Computer Aided Instruction (CAI) is an evidence-based practice used widely in schools and homes today. Computer programming has been studied to include the teaching of both academic and communication skills. While computer usage is highly motivating to learners, including those with autism spectrum disorder (ASD), usage is only one component within an individualized program.
Studies specific to academics have focused on developing vocabulary and grammar usage. Communication studies have focused primarily on communicative functions and initiations. Evidence is available for learners from 3 to 18 years.
Why is CAI appropriate for many students with ASD?
- Results are predictable and feedback is immediate.
- There is a lack of the social and verbal ambiguity often associated with face-to-face instruction
- Avoids sensory overload
- Learners may work at their own pace
- Programming may be individualized and customized
- Learner attention may be increased
What are the education benefits of CAI?
- Learners may display increased motivation and attention
- There may be a decrease in challenging behaviors
- Time on task may increase
- Increased learning may occur
Project ACCESS offers the following suggestions when providing CAI:
- Be sure there is a well-thought-out plan in place. Left to chance, technology in classrooms or at home can interfere with the social opportunities crucial to learners with ASD.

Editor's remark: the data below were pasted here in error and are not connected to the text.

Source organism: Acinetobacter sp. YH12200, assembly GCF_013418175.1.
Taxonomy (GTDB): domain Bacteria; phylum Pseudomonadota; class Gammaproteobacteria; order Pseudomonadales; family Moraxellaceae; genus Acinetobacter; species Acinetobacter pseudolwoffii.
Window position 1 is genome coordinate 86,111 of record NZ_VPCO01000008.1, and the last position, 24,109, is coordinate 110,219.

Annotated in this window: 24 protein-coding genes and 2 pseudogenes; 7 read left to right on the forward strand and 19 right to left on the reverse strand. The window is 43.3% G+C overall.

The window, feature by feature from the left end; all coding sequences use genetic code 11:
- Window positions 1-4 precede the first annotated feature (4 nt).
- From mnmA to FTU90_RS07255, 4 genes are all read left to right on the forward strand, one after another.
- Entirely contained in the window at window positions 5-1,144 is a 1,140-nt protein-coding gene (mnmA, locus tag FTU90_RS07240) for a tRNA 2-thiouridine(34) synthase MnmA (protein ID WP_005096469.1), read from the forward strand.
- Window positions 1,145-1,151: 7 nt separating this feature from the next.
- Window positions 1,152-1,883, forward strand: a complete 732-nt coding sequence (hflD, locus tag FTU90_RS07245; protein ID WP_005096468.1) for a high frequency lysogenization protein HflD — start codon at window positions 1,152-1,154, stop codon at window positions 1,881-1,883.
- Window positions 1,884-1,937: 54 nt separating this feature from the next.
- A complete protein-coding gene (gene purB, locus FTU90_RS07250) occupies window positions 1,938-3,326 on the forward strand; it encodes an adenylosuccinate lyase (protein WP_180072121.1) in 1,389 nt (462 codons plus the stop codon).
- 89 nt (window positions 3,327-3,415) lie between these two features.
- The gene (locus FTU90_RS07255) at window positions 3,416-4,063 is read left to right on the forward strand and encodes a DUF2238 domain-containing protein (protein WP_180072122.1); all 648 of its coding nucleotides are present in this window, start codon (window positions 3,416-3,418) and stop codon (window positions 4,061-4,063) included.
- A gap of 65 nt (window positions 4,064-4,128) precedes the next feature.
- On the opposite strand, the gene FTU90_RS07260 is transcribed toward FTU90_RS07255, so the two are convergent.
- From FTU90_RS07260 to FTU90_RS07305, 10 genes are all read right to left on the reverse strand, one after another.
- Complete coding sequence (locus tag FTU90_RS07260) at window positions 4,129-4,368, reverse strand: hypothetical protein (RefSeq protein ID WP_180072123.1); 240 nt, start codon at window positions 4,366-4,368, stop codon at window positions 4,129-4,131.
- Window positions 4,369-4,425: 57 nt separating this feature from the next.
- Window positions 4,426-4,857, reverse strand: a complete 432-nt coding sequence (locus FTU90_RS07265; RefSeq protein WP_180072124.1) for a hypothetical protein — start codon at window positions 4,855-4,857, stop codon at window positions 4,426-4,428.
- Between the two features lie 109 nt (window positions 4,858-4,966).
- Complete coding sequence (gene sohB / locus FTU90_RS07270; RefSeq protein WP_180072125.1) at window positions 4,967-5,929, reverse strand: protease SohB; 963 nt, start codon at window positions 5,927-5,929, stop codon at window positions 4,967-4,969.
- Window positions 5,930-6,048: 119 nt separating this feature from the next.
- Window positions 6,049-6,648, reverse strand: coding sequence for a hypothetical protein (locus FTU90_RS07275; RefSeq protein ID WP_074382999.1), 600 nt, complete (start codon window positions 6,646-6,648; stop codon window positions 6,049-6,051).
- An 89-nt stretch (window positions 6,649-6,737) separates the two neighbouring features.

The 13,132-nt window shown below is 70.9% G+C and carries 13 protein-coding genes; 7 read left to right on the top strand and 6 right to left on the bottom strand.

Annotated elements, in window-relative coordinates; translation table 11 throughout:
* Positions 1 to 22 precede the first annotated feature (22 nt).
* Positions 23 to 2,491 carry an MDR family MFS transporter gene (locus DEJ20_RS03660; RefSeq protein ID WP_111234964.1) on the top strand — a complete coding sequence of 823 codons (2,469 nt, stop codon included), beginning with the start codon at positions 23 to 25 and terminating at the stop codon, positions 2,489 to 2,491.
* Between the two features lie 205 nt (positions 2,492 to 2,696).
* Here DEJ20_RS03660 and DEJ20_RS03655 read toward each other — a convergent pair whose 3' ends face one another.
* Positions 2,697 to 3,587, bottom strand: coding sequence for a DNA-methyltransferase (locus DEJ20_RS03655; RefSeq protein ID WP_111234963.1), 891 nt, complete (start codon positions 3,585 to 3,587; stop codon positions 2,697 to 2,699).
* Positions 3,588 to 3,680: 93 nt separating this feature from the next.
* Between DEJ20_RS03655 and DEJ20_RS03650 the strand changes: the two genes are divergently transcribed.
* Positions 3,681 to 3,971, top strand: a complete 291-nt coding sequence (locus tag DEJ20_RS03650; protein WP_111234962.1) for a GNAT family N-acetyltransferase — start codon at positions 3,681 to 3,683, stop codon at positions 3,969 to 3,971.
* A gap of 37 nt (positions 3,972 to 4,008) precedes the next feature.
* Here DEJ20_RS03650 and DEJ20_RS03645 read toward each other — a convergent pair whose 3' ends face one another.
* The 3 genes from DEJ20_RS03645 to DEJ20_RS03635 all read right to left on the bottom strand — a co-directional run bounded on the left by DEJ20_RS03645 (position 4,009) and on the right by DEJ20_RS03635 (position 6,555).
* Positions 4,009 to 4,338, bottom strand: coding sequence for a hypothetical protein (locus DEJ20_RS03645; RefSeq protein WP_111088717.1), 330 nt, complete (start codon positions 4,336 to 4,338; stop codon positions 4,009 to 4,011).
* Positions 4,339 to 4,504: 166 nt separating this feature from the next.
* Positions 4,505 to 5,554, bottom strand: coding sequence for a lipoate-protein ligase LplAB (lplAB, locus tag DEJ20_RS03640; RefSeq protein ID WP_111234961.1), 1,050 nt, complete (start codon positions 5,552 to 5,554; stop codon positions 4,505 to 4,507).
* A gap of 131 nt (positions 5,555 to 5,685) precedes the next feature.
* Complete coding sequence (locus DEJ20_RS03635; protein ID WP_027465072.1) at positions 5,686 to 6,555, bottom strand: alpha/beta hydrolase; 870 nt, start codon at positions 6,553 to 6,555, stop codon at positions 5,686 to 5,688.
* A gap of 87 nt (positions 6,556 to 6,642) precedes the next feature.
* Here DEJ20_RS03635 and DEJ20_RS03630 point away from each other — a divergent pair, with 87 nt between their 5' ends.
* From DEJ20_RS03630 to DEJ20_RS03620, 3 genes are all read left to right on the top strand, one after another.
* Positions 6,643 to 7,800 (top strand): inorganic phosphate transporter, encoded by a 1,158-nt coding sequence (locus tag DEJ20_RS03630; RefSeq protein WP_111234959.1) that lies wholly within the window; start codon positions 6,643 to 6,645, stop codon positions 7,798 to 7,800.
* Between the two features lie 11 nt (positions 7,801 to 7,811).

- Use the technology, but be careful that it is scheduled and purposeful—not something to just play with or fill time. Students should know the plan. Technology, and specifically CAI, is an important component in programming for students with ASD, but it is most useful when planned and used accordingly.
Ø Software choices for computer usage changes rapidly, so it is difficult to recommend something specifically. Make sure the software chosen matches the individual student’s goals. Additionally, staff members need to familiarize themselves with the software, so they can troubleshoot and be available to assist. Some software allows for data management, while teachers will have to collect and monitor data for others.
©Project ACCESS – 2017 – Terri Carrington, M.A., CCC-SLP
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This fact sheet and other #AutismResources, #AutismTraining and #AutismSupportServices information may be found on our website: http://projectaccess.missouristate.edu